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Nursing Home Workers
As First
Contract Struggle Continues

Berlin Rehab workers, members of UE Local 254, spread their message ...    


Berlin workers, their families and union and community supporters ...
Top photo, Berlin workers, their families and union and community supporters at a fundraising dinner in March, hosted by U.S. Rep. Bernie Sanders. Funds raised established the Berlin Workers’ Defense Fund. Below, Laurie Gomo, UE Local 254 chief steward and a Licensed Nurse’s Aide, testifies at a public hearing. Listening, from left are State Rep. Tom Koch, U.S. Rep. Sanders, and State Sen. Janet Munt.
Laurie Gomo, UE Local 254 chief steward and a Licensed Nurse’s Aide, testifies at a public hearing.

"This is the bottom line of our struggle: We want one of these multinational, for-profit nursing homes to wake up to the fact that we insist our residents receive the care they deserve," says Kathy Purcell, a licensed nurse’s aide at Berlin Health & Rehabilitation.

Kathy is one of the 120 women and men who made history last August by becoming the first unionized nursing-home workforce in Vermont. The Berlin workers organized around issues of resident care, poverty wages, short staffing, and a general lack of respect. Together they are new UE Local 254.

The Berlin workers have been fighting hard since last summer to get their issues addressed in their first union contract. Their opponents in this struggle are formidable: the nursing home is one of a chain owned by the multinational corporation, CPL/REIT, based in Ontario. CPL is the largest private owner/operator of nursing homes in Canada and in recent years has been aggressively expanding into the U.S. Berlin is also the first U.S. facility owned by CPL to go union. (Ninety-five percent of CPL’s Canadian facilities are unionized.)

During the organizing campaign the company hired the notorious anti-worker law firm Jackson Lewis to fight the union. The same lawyers have been retained as CPL attempts to frustrate workers’ hopes for a first contract.


On the workers’ side, however, are a host of impressive allies and supporters. Much of the community-based support has been possible because of the hard work of the Vermont Workers Center in central Vermont. This non-profit organization has spent countless hours organizing and developing an extraordinary campaign on behalf of the Berlin workers.

"We see this struggle as central to the overall struggle of workers in Vermont," said James Haslam, director of the Workers Center. "CPL and Jackson Lewis are orchestrating an anti-union campaign that is an affront to all working Vermonters. Our organization, the Vermont labor community and other organizations are stepping up to support these workers in their quest for fair treatment and better care for residents."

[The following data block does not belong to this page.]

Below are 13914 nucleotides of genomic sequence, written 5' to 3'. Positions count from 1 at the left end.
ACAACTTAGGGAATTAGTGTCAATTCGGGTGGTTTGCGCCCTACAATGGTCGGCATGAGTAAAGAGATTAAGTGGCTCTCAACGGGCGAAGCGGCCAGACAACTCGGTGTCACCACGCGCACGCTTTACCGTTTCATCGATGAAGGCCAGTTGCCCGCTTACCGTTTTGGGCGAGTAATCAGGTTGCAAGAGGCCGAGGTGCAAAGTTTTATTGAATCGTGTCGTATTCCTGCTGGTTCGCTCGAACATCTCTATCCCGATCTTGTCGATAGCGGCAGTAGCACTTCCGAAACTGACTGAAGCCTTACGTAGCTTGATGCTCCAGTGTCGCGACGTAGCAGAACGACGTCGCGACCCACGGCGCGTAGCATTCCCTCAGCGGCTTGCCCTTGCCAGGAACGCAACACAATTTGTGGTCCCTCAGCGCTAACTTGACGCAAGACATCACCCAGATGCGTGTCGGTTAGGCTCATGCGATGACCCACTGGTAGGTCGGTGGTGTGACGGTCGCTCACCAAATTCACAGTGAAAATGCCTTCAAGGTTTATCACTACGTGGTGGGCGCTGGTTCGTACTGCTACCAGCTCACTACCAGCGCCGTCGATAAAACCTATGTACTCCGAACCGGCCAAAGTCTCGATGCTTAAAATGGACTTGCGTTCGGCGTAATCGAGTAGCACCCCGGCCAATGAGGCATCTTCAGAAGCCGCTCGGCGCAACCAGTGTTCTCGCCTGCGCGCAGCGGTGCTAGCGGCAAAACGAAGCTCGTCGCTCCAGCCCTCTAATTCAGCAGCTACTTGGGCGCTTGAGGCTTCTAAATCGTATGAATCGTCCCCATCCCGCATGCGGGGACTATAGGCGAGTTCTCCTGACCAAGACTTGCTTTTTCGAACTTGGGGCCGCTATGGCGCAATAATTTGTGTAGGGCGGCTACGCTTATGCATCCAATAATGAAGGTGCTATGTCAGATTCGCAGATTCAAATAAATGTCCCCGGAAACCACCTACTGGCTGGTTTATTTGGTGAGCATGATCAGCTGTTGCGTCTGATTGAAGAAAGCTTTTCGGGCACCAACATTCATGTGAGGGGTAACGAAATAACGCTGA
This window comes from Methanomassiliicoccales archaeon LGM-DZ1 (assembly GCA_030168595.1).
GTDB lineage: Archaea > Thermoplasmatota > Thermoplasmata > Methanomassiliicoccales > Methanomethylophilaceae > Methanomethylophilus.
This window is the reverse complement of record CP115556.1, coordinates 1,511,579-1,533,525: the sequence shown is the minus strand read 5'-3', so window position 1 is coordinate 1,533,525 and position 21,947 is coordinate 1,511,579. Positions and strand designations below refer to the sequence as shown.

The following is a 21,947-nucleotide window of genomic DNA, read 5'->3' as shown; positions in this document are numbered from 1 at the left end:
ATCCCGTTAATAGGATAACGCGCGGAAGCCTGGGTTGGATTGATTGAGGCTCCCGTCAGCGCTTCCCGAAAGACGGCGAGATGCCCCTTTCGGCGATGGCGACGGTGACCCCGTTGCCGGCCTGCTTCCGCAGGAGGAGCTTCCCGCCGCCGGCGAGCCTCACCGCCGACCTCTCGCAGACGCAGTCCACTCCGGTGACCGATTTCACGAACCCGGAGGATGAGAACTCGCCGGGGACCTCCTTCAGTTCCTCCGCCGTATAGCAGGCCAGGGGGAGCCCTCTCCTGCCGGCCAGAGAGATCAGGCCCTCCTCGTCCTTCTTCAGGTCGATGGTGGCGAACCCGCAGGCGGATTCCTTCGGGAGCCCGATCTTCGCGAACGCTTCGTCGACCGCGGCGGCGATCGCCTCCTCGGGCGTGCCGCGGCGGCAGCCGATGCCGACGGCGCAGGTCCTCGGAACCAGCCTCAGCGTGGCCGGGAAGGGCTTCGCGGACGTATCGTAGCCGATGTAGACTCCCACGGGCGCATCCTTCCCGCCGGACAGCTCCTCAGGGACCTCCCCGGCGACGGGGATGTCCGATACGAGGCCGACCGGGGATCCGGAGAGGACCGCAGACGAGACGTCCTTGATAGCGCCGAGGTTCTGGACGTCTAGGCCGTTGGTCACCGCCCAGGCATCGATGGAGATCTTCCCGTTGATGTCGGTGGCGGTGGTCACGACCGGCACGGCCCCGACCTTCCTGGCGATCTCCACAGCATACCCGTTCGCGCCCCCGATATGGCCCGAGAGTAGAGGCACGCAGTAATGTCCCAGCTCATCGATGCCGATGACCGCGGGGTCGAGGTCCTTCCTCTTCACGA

With the help of the Workers Center, Local 254 has held press conferences, rallies, informational picket lines, public hearings, candlelight vigils, and other activities.

In mid-March, more than 100 people attended a public hearing hosted by the Workers Center, Congressman Bernie Sanders and two state legislators in the state’s capital. During the hearing Sanders, State Sen. Janet Munt and State Rep. Tom Koch heard from workers, advocates for elderly, and others about the state of Vermont’s nursing homes in general and about Berlin in particular. After the hearing, Sanders said he was moved by the workers’ commitment to continue to provide care to the state’s elderly in spite of poor pay, benefits and working conditions.


As many as 20 Berlin employees attended and testified about their work lives at the hearing, which was taped by a public access television station and still runs occasionally throughout the state.

In their testimony, workers spoke extensively about the effects of short-staffing. Workers testified that short-staffing means that residents cannot be turned often enough to prevent bed sores. Short-staffing means that residents sometimes go weeks without receiving a tub bath or shower or that they receive their meals when they are no longer warm. Short-staffing also means high rates of on-the-job injuries for aides who must lift and move residents.

One employee who suffered an on-the-job injury and, as a result, was forced to work fewer hours on light duty, recently received a bill instead of a pay check. This employee takes the company’s expensive health insurance plan and her portion of the premium was more than her part-time wages. Short-staffing also means low morale and high stress, but it also means larger profits for CPL.

"Sometimes when I go work, I’m the only aide assigned to my wing. That means, there is really only me to provide care for up to fifty-two residents. No one can provide the kind of care our elderly need with this kind of staffing," says Laurie Gomo, a third shift Licensed Nurses Aide at Berlin. "Short staffing hurts staff and residents alike."